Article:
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“SEATTLE SLEW : THE GREATEST CINDERELLA STORY OF THE TURF”
The arrival at Summerhill of the best racing representative of Seattle Slew’s sire line ever to set foot on this continent, in the form of A P ARROW, revives memories of his famous grandfather. The very sale at which Seattle Slew was acquired is underway in America right now. We recall the fact Seattle Slew remains the only one of eleven American Triple Crown winners to have been sold at public auction. The Thoroughbred Daily News tells this story.
In history, only a select few horses have made it to the G1 Belmont Stakes following wins in the G1 Kentucky Derby and G1 Preakness Stakes, with a chance to sweep racing’s Triple Crown. Of those, even fewer - 11 to be exact - have swept the cherished Triple. Only one of them has ever been offered and sold at public auction. That honour resides with 1977 Triple Crown hero Seattle Slew.
In the market for an early developing two-year-old to win Sunland Park’s Riley Allison Futurity, one of the richest juvenile races at the time, Karen and Mickey Taylor came upon a colt in the July catalogue that looked like he had the potential to fit the bill.
“My husband, Mickey, looked at the whole catalogue before he went to that year’s sale”, recalled Karen Taylor. “He dog-eared hip 128, a colt by Bold Reasoning out of My Charmer”.
“We liked Bold Reasoning because he was a relatively new sire, and the colt was a first foal out of the mare, and we really like first foals,” Karen continued. “We thought the colt would have plenty of speed from his sire.”
While the dark bay appeared to have plenty of potential on paper, the Taylors didn’t shy away from the fact that both the colt’s sire and dam were, at that time, still unproven. When it came to selecting young horses, the Taylors opted to focus on the physical element over the pedigree. And what was the Taylors’s impression the first time they saw hip 128 led out for inspection?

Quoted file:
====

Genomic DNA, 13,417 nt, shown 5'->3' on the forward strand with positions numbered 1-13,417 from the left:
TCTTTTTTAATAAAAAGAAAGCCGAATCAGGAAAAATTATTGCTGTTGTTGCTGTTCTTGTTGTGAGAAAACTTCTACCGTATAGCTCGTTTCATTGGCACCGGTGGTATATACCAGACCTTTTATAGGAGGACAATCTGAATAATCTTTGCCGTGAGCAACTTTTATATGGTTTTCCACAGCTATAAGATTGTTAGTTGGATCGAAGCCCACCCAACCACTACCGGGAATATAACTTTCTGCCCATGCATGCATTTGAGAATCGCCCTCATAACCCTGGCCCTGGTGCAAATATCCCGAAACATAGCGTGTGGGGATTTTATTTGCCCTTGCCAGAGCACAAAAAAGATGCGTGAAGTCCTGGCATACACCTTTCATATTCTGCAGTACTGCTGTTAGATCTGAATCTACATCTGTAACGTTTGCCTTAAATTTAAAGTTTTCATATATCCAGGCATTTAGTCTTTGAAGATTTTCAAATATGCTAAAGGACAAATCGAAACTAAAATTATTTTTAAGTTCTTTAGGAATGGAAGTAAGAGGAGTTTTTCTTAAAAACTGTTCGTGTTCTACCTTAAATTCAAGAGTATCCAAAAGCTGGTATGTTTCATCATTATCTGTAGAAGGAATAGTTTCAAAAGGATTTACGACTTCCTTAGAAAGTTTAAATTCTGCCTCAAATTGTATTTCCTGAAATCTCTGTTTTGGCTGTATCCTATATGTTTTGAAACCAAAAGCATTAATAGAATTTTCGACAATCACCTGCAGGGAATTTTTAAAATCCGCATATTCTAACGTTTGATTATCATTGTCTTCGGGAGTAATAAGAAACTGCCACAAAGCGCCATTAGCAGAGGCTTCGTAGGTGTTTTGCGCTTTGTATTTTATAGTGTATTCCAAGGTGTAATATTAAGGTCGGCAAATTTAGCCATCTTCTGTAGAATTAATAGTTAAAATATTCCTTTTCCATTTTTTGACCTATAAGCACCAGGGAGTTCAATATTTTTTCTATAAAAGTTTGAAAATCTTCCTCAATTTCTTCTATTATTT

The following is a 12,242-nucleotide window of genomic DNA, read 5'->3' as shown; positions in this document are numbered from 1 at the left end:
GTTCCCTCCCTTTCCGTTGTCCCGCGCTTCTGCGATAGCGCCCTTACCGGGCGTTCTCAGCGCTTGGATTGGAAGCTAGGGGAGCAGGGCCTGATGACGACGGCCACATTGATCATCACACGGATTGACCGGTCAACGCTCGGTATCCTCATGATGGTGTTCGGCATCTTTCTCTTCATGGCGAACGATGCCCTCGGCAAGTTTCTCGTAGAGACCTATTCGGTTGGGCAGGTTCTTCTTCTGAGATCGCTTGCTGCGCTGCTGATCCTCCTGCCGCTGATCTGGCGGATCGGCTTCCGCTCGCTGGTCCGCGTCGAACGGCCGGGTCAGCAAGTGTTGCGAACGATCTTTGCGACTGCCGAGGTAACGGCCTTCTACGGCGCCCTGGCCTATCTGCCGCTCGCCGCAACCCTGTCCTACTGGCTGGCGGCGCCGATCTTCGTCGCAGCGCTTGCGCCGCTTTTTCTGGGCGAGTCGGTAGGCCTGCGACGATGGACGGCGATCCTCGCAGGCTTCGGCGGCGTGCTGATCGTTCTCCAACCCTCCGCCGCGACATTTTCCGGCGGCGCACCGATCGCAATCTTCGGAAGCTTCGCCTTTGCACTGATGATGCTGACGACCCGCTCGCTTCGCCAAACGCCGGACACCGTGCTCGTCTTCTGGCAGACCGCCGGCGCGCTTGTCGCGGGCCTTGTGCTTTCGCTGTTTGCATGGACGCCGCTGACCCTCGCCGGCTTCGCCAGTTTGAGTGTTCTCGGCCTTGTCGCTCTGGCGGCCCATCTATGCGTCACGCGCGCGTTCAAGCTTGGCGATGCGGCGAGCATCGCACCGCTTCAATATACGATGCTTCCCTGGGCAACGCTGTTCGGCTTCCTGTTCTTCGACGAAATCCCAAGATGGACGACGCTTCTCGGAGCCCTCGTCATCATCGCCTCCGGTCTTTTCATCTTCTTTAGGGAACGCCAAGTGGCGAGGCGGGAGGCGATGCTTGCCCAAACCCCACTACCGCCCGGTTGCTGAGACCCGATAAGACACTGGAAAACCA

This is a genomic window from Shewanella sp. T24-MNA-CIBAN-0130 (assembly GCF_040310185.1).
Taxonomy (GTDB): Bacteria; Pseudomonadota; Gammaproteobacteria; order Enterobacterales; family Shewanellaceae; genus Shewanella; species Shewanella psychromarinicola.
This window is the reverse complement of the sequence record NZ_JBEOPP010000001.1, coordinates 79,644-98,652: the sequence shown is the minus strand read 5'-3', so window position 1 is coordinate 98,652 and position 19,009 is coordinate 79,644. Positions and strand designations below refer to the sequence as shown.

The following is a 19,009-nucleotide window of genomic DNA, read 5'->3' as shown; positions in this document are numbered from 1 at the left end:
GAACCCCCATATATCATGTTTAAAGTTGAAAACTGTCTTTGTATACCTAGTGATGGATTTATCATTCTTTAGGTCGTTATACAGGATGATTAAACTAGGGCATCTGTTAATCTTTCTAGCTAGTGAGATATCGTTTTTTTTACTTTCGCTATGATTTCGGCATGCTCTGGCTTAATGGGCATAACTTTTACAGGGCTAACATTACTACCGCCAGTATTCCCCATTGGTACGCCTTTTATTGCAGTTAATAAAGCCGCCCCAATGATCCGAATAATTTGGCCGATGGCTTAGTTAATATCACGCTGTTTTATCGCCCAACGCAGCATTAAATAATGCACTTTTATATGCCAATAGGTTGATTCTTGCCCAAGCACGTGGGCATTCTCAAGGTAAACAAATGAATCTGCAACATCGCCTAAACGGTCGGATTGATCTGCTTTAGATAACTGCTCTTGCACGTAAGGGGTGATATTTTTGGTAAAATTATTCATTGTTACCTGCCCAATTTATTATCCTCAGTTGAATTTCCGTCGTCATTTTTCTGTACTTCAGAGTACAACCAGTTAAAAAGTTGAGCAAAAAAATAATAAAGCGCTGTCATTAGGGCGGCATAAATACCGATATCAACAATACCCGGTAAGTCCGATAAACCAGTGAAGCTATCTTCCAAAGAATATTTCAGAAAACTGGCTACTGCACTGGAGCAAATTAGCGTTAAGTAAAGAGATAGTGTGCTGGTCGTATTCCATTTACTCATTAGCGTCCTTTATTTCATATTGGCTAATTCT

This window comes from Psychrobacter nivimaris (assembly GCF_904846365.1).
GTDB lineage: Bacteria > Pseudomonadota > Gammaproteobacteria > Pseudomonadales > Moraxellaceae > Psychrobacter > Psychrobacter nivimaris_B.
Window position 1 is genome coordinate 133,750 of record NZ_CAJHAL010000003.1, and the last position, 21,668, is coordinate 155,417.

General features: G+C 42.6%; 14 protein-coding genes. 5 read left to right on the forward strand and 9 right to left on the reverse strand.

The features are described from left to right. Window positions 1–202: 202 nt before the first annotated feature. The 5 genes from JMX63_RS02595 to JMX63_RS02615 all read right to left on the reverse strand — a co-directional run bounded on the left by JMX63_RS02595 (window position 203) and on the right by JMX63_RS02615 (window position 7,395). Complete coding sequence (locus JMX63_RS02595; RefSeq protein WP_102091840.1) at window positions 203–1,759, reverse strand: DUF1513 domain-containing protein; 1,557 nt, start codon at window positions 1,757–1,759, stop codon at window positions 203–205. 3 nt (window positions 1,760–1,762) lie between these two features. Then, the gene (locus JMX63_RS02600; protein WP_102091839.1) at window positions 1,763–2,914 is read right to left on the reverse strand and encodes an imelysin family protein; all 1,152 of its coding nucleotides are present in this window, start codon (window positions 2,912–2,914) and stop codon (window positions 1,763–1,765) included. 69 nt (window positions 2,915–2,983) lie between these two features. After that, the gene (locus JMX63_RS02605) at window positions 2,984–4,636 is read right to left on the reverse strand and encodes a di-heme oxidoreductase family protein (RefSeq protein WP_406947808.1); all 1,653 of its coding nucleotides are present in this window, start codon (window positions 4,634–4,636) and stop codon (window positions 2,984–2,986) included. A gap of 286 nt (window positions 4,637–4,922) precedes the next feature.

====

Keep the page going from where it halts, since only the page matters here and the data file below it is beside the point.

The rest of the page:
“The first time we met him, he didn’t just walk out of his stall, he burst out with energy and fire,” recalled Karen. “He had pizzazz, he was on his toes and he gave you this eye, that he had until the day he died, that would stop you in your tracks. Everybody noticed his eye. They always talk about the ‘eye of eagles” in a horse, and Slew had it. He had an eye that just could look into your soul.”
While the youngster had plenty of personality and charisma, certain aspects of his physical appearance caused many to look elsewhere. But not the Taylors. “He was well muscled, but he also had a very straight hind leg and, since Mickey was into Quarter Horses, that didn’t deter us,” explained Karen. Mickey added, “His straight leg probably turned off 90 percent of the people, because at that time, people thought a straight leg was just for sprinters. He was a big reason that many changed their philosophy about those types of horses. In fact, A.P. Indy [by Seattle Slew] also has a very straight hind leg, and he went on to win the Belmont Stakes, too.”
But despite Slew’s conformational shortcomings, Karen was instantly sold on the big, awkward colt. “I liked him because he had short cannon bones and short pasterns,” Karen explained. “He turned out slightly in his right front, but he walked straight through it and had a terrific stride, so that didn’t bother us. I just fell in love with him the first time I saw him”.
“When we went to see Slew, Paul told us we were the only people who came back to look at him again,” said Karen. “In fact, we must have gone back five times. We had to go back several times, because he would always dance around and was on his toes”.
Mickey recalled, with vivid clarity, the moment Seattle Slew walked into the Fasig-Tipton pavilion the afternoon of July 19, 1975. On that occasion, Fasig-Tipton’s John Finney was the announcer, while Ralph Retler served as the auctioneer. “We were sitting on the left side of the pavilion, in about the eighth or ninth row, on fold-out chairs,” Mickey remarked. “There was only one other bidder—we could have been bidding against the reserve or the owner. I bid $15,500, then there was another bid from the other side, and I went to $16,500. To tell you the truth, I was probably going to stop at $15,500, but Karen gave me the elbow.” Karen quickly interjected, “I gave him two elbows. I was pretty determined to get him.”